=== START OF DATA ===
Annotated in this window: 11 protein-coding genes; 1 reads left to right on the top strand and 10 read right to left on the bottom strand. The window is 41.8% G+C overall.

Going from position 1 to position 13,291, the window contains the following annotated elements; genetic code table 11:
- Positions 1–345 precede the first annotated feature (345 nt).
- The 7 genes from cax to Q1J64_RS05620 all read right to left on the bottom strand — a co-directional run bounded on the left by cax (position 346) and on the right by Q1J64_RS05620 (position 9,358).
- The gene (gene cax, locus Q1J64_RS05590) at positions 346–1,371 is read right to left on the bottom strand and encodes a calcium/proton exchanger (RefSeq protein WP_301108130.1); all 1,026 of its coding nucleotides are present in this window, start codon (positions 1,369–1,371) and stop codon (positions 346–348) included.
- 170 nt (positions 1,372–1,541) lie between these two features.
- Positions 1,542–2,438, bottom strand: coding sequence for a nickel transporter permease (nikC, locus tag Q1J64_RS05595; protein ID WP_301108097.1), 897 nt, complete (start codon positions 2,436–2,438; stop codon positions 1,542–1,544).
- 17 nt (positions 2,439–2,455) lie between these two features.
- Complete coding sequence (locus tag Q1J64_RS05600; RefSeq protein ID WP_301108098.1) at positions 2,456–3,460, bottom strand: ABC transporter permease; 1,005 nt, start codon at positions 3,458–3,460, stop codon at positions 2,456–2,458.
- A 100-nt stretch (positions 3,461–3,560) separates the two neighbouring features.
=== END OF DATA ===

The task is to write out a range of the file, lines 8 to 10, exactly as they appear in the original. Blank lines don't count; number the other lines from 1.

- 17 nt (positions 2,439–2,455) lie between these two features.
- Complete coding sequence (locus tag Q1J64_RS05600; RefSeq protein ID WP_301108098.1) at positions 2,456–3,460, bottom strand: ABC transporter permease; 1,005 nt, start codon at positions 3,458–3,460, stop codon at positions 2,456–2,458.
- A 100-nt stretch (positions 3,461–3,560) separates the two neighbouring features.